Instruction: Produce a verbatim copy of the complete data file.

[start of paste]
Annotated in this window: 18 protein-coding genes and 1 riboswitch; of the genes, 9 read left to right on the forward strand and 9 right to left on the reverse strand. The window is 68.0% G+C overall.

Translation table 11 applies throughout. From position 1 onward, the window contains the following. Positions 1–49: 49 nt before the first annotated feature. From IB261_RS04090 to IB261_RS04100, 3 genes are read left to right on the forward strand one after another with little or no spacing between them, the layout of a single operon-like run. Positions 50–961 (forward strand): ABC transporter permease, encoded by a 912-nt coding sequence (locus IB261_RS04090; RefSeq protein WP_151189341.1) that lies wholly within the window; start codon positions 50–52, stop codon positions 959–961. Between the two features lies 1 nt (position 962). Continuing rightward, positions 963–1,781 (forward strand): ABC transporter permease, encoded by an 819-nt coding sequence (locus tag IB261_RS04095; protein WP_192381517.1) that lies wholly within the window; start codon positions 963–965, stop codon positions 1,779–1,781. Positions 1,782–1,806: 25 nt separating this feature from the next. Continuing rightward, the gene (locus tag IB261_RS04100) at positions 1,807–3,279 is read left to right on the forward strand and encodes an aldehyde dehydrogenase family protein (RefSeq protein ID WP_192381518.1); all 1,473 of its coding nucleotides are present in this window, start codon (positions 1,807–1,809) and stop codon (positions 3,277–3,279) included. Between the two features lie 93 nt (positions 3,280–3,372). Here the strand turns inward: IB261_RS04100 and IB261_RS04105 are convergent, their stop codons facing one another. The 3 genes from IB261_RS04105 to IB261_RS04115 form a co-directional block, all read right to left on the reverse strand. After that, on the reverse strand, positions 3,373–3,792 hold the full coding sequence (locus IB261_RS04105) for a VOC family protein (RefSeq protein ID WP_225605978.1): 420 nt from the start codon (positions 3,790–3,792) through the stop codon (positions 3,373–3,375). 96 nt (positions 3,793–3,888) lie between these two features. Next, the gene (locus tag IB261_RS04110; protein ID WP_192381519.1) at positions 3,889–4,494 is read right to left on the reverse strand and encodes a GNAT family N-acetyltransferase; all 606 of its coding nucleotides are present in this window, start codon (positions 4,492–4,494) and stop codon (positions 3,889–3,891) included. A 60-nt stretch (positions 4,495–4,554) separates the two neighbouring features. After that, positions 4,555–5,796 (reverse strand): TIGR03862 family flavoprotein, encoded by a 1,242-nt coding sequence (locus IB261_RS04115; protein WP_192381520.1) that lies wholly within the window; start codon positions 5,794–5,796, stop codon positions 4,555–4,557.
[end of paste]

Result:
Annotated in this window: 18 protein-coding genes and 1 riboswitch; of the genes, 9 read left to right on the forward strand and 9 right to left on the reverse strand. The window is 68.0% G+C overall.

Translation table 11 applies throughout. From position 1 onward, the window contains the following. Positions 1–49: 49 nt before the first annotated feature. From IB261_RS04090 to IB261_RS04100, 3 genes are read left to right on the forward strand one after another with little or no spacing between them, the layout of a single operon-like run. Positions 50–961 (forward strand): ABC transporter permease, encoded by a 912-nt coding sequence (locus IB261_RS04090; RefSeq protein WP_151189341.1) that lies wholly within the window; start codon positions 50–52, stop codon positions 959–961. Between the two features lies 1 nt (position 962). Continuing rightward, positions 963–1,781 (forward strand): ABC transporter permease, encoded by an 819-nt coding sequence (locus tag IB261_RS04095; protein WP_192381517.1) that lies wholly within the window; start codon positions 963–965, stop codon positions 1,779–1,781. Positions 1,782–1,806: 25 nt separating this feature from the next. Continuing rightward, the gene (locus tag IB261_RS04100) at positions 1,807–3,279 is read left to right on the forward strand and encodes an aldehyde dehydrogenase family protein (RefSeq protein ID WP_192381518.1); all 1,473 of its coding nucleotides are present in this window, start codon (positions 1,807–1,809) and stop codon (positions 3,277–3,279) included. Between the two features lie 93 nt (positions 3,280–3,372). Here the strand turns inward: IB261_RS04100 and IB261_RS04105 are convergent, their stop codons facing one another. The 3 genes from IB261_RS04105 to IB261_RS04115 form a co-directional block, all read right to left on the reverse strand. After that, on the reverse strand, positions 3,373–3,792 hold the full coding sequence (locus IB261_RS04105) for a VOC family protein (RefSeq protein ID WP_225605978.1): 420 nt from the start codon (positions 3,790–3,792) through the stop codon (positions 3,373–3,375). 96 nt (positions 3,793–3,888) lie between these two features. Next, the gene (locus tag IB261_RS04110; protein ID WP_192381519.1) at positions 3,889–4,494 is read right to left on the reverse strand and encodes a GNAT family N-acetyltransferase; all 606 of its coding nucleotides are present in this window, start codon (positions 4,492–4,494) and stop codon (positions 3,889–3,891) included. A 60-nt stretch (positions 4,495–4,554) separates the two neighbouring features. After that, positions 4,555–5,796 (reverse strand): TIGR03862 family flavoprotein, encoded by a 1,242-nt coding sequence (locus IB261_RS04115; protein WP_192381520.1) that lies wholly within the window; start codon positions 5,794–5,796, stop codon positions 4,555–4,557.